In the summer of 2005, at age 50, Caryn was diagnosed with an extremely rare form of cancer called adrenocortical carcinoma (ACC). Many people would have given up on day one of this unlikely and unseemly prognosis. But Caryn did not let the fact that ACC has no known cure stop her. For three years, she battled ACC with an integrated medicine approach, including aggressive chemotherapy treatments, medications, natural supplements, and rigid dietary restrictions. Meanwhile, Caryn went on living life in her characteristic way, selflessly and to the fullest. She spent time with family and friends, and was always thinking of others' needs and wants first, even when she herself had to struggle to perform regular daily functions. Caryn's number one priority was making sure that those she cared about did not worry about her.
When she was hospitalized for the last time in the summer of 2008, the partners from the accounting firm where she worked came to visit, filling the room. She proudly introduced each and every one of them to her friends and family, and proceeded to talk about business matters pertinent to the partners' meeting she had missed the week before. Her impeccable work ethic and selfless nature truly endured to the end.
After months of intense pain that she never once complained about, and an unforgettable day of quality time with those she loved, Caryn passed away peacefully and pain-free in her sleep on July 16, 2008. She asked that at her funeral a special poem be read, a poem that emphasized the importance she placed on friends and family, and that was meant to comfort mourners in her absence. The poem contained a unique request - that Caryn be buried with a fork in her right hand - because when enjoying a course of a nice meal, the best is always yet to come.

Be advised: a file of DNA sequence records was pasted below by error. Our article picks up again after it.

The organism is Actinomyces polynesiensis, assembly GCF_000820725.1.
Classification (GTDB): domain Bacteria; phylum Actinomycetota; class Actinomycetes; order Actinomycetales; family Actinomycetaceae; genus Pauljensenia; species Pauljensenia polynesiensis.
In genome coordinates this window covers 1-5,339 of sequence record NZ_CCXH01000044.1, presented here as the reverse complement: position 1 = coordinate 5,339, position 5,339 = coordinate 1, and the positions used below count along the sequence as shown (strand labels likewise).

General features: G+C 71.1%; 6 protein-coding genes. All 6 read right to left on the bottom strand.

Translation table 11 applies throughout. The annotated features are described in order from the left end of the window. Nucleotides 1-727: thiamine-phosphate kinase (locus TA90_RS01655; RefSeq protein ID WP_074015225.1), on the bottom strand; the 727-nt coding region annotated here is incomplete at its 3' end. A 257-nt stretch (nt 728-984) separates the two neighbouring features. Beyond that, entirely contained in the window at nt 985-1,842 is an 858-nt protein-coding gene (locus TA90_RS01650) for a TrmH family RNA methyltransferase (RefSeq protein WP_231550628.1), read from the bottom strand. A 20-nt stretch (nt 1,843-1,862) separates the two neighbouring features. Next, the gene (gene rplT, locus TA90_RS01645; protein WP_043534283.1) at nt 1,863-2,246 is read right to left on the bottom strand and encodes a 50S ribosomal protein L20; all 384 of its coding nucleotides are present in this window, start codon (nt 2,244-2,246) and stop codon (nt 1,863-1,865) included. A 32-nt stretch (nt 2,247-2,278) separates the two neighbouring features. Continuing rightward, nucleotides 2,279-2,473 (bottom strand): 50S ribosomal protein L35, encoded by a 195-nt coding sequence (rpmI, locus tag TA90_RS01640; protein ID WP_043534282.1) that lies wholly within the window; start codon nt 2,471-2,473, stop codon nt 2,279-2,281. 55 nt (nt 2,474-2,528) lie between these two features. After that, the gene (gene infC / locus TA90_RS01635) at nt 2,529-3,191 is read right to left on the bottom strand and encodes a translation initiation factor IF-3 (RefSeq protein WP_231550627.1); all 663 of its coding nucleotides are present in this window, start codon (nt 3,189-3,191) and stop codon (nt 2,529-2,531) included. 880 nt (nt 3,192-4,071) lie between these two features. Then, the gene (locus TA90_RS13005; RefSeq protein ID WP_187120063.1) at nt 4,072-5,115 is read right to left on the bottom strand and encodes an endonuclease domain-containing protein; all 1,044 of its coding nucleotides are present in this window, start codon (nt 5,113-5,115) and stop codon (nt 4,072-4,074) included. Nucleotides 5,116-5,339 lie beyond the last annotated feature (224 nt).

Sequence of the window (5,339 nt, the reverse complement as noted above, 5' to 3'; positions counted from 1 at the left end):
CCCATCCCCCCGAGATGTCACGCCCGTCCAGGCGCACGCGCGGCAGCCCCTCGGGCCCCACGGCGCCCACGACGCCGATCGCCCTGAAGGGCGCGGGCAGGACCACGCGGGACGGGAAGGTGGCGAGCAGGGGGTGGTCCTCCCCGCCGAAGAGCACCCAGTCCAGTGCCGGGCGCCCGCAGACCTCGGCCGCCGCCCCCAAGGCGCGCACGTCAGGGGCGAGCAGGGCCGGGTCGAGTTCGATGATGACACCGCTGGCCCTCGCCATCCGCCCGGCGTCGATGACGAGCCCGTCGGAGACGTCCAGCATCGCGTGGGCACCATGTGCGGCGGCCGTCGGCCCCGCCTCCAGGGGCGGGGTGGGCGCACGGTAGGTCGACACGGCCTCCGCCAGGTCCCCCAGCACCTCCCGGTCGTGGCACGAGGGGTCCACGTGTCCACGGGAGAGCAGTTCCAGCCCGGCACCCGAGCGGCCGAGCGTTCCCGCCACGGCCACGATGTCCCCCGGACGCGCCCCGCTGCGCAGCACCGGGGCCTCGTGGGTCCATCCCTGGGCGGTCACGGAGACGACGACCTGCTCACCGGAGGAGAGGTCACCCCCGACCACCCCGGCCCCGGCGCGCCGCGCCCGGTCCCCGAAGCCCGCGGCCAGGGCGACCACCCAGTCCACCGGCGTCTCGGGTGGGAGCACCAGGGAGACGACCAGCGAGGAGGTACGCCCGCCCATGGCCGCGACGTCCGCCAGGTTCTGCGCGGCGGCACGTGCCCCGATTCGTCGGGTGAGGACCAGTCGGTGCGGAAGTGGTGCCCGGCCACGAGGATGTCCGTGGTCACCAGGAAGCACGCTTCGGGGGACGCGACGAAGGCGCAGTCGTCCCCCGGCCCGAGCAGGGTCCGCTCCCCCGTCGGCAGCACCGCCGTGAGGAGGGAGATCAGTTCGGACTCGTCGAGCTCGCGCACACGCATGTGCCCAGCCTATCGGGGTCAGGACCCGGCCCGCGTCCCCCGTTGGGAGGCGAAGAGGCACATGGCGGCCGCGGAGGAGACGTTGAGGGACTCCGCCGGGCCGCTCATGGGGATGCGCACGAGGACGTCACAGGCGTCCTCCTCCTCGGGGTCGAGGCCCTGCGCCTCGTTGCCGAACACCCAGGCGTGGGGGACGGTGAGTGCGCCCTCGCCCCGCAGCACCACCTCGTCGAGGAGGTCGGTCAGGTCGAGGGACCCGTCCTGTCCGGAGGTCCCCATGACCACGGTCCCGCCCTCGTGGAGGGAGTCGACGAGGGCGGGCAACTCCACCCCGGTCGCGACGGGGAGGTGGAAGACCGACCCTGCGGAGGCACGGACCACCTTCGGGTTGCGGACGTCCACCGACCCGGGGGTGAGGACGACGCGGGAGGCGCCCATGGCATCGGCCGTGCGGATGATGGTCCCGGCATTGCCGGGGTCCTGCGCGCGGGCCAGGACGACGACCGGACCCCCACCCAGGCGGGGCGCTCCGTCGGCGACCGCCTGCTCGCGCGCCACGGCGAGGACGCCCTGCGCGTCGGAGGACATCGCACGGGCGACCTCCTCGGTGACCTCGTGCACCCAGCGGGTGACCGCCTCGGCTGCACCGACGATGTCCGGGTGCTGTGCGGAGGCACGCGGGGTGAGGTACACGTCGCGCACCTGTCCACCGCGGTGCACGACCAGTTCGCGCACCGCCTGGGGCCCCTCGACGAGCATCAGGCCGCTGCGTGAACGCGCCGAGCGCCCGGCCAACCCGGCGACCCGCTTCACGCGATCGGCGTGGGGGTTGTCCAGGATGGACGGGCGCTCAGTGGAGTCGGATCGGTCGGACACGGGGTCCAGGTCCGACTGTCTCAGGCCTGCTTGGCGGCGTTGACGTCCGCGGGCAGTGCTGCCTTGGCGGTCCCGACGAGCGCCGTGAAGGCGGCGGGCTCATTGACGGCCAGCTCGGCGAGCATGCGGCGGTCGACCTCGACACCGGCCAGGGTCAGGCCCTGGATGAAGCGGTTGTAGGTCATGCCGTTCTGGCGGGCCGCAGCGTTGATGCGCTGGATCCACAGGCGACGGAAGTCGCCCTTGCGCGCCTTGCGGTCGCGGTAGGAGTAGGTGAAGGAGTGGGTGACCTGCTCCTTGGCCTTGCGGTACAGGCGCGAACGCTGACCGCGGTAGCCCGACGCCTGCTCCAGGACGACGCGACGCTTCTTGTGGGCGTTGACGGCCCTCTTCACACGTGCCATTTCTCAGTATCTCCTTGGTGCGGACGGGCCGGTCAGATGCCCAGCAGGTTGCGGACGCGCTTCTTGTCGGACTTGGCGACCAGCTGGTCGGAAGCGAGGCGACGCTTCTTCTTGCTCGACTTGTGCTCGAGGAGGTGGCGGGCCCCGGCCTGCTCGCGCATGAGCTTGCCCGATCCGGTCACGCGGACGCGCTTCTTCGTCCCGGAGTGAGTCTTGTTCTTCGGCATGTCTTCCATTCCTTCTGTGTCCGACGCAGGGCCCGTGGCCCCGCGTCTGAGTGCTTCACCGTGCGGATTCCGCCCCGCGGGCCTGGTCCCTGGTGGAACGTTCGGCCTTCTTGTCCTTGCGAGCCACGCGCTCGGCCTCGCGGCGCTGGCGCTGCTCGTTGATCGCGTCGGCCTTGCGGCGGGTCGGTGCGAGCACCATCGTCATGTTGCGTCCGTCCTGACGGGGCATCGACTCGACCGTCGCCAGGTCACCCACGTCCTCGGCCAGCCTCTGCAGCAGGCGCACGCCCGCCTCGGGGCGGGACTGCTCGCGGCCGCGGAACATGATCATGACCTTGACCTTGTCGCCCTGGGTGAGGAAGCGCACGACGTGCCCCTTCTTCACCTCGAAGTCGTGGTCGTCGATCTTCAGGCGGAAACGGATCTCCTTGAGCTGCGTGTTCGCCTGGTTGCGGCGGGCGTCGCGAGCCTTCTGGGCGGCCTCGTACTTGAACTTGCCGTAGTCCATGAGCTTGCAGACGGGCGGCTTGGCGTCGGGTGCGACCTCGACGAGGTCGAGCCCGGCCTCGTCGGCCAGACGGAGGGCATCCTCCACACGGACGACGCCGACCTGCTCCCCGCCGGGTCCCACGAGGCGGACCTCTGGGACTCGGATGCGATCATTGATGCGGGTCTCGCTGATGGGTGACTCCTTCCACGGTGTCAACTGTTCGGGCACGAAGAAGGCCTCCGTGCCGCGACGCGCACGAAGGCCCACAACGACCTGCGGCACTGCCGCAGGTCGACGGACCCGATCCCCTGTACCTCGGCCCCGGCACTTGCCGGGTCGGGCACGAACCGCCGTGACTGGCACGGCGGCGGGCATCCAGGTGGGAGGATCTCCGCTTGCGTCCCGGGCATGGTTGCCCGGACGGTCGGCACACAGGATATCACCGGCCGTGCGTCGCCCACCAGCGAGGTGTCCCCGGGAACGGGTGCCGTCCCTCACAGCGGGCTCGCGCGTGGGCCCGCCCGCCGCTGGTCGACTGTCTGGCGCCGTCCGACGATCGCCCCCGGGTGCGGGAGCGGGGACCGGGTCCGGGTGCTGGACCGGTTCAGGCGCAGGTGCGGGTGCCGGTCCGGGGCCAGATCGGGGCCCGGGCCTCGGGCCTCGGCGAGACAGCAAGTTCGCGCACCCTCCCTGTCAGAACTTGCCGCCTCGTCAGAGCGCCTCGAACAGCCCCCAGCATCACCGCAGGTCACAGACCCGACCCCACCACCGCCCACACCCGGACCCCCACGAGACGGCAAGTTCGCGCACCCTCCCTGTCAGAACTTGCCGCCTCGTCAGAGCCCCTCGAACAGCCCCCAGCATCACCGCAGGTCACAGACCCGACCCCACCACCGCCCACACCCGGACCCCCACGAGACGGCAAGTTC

And Caryn believed that better things were coming, not just for herself, or just for her friends and family, but also for her fellow ACC patients. Caryn has requested that all donations in her memory be directed to ACC research at TGen, a cause that she truly believed in. Please take some time today to do two things: 1) Donate to the Caryn Schatz Memorial Fund at TGen - help us find a cure so that others will not have to suffer like Caryn did - we know she would only want the best for everyone else; and 2) Try to be just a little bit more generous with your time, resources, and compassion - we can never fill the void that Caryn's death has created, but we can honor her memory by trying to live more selflessly, every day.
If you would like to make a donation to Caryn's memorial in support of adrenocortical carcinoma research, please click here.